The Handbook of Stress: Neuropsychological Effects on the Brain

By Cheryl D. Conrad | Go to book overview

22
Stress and Human
Neuroimaging Studies

J. Douglas Bremner


Lasting Effects of Traumatic Stress on the Brain and Behavior

Traumatic stressors can lead to several chronic psychiatric disorders, including posttraumatic stress disorder (PTSD), as well as depression (Franklin and Zimmerman, 2001; Prigerson et al., 2001), substance abuse (Bremner et al., 1996; Kessler et al., 1995), dissociative disorders (Putnam et al., 1986), and borderline personality disorder (Battle et al., 2004; Yen et al., 2002). For many trauma victims, PTSD, which affects about 8% of Americans at some time in their lives (Kessler et al., 1995), may be a lifelong problem (Saigh and Bremner, 1999). The past decade has seen an explosion of research using brain imaging to assess the effects of traumatic stress on the brain (Bremner, 2007; Bremner, 2005; Bremner et al., 2008). These studies have implicated the amygdala, hippocampus, and medial prefrontal cortex (including anterior cingulate) in PTSD and other stress-related psychiatric disorders. This chapter reviews brain-imaging studies looking at the effects of traumatic stress on the brain, and integrates them with basic science findings on the neuroscience of stress.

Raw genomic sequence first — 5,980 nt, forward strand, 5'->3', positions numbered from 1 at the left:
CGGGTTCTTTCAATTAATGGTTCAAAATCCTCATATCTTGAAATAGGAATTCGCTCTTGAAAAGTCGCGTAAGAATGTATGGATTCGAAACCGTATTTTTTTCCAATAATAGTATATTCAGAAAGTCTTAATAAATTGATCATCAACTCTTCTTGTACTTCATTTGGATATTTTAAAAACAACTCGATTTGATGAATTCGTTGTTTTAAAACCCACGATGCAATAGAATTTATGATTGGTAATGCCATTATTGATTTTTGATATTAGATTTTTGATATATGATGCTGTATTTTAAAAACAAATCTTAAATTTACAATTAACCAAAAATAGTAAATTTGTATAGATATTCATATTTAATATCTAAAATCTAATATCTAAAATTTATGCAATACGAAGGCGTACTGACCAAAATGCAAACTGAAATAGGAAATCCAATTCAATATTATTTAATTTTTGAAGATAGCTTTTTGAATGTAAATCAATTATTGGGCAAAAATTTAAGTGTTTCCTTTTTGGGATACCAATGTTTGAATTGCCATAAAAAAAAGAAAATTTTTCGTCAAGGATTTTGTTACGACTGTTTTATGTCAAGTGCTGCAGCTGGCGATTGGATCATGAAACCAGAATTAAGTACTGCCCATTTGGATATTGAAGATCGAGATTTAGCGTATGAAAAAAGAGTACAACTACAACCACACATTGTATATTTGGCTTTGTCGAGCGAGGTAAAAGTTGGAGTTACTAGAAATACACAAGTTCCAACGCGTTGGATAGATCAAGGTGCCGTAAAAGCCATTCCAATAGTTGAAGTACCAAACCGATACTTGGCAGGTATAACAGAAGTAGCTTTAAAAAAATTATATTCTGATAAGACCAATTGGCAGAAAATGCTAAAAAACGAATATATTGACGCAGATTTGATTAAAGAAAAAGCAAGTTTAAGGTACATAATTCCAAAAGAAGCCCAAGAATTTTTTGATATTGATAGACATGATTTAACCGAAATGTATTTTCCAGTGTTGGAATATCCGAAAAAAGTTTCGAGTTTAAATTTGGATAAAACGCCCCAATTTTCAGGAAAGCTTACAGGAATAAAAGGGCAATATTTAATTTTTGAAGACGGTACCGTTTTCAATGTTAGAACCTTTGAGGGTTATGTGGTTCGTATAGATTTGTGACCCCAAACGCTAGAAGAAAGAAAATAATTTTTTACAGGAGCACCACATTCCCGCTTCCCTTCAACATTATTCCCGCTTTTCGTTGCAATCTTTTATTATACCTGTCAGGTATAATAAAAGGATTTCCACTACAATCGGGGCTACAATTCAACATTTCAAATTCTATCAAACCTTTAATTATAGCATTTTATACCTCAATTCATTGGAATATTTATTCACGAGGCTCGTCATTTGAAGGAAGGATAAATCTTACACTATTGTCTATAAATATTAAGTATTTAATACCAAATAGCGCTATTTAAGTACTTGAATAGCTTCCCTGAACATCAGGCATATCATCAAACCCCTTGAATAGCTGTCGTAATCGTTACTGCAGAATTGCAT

Neural Circuits of Trauma-spectrum Disorders

Psychiatric disorders linked to trauma have been termed trauma-spectrum disorders (Bremner, 2002a). Symptoms of PTSD and other trauma-spectrum disorders are hypothesized to represent the behavioral manifestation of stress-induced changes in brain structure and function. Stress results in acute and chronic changes in

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